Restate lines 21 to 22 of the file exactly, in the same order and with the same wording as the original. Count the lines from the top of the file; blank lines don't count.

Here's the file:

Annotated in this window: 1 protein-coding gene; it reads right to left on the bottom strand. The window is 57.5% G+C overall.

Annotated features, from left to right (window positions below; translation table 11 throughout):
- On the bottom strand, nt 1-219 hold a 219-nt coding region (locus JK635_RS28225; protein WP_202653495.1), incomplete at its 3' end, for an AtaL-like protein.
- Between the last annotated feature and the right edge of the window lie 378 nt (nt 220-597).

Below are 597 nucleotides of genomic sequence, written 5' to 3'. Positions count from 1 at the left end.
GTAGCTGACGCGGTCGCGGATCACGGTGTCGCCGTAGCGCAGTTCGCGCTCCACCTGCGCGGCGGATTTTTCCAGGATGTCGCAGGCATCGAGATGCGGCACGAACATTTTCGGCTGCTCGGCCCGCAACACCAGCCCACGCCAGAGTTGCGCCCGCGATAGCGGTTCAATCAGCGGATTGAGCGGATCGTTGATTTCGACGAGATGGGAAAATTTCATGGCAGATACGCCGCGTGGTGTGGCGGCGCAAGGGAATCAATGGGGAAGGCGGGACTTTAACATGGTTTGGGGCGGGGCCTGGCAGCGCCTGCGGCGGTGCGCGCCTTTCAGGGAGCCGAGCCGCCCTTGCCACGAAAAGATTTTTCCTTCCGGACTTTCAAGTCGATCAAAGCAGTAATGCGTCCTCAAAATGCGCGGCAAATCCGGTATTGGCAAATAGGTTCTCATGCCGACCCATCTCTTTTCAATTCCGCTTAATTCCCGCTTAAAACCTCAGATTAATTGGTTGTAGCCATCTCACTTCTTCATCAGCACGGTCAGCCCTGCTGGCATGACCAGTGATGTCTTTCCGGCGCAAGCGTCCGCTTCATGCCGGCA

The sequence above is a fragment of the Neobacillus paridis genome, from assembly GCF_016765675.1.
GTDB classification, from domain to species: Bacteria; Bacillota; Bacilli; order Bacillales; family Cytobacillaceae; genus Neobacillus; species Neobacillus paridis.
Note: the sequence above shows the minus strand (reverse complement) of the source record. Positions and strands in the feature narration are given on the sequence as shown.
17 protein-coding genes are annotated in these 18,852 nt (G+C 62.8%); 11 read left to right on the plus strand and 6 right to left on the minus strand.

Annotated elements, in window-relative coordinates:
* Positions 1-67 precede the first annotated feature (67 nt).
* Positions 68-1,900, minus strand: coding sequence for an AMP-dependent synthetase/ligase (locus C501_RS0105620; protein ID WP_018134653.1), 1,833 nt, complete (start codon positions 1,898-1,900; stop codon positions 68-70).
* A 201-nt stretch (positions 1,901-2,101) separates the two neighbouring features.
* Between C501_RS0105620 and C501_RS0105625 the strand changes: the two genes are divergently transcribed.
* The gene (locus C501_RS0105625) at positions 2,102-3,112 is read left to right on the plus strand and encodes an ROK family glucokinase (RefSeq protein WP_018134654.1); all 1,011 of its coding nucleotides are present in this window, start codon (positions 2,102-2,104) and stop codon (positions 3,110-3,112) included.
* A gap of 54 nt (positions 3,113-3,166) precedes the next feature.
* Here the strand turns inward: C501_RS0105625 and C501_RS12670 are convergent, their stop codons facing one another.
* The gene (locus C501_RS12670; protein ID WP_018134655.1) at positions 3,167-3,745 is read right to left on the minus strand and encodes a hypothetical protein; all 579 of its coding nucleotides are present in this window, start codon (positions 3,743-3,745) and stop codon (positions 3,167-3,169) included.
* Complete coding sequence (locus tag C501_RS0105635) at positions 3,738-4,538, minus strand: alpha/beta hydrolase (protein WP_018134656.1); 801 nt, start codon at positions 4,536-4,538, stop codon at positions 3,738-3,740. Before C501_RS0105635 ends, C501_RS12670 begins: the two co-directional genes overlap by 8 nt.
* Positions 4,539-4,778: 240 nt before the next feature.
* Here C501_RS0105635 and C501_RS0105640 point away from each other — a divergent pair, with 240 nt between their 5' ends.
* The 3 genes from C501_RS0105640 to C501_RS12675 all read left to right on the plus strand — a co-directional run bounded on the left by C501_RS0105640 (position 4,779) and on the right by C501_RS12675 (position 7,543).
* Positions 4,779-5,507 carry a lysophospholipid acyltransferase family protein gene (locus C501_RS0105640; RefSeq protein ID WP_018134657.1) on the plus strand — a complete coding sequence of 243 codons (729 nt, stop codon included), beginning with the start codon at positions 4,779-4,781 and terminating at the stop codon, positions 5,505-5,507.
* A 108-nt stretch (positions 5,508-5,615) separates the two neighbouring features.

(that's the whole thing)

* Positions 4,539-4,778: 240 nt before the next feature.
* Here C501_RS0105635 and C501_RS0105640 point away from each other — a divergent pair, with 240 nt between their 5' ends.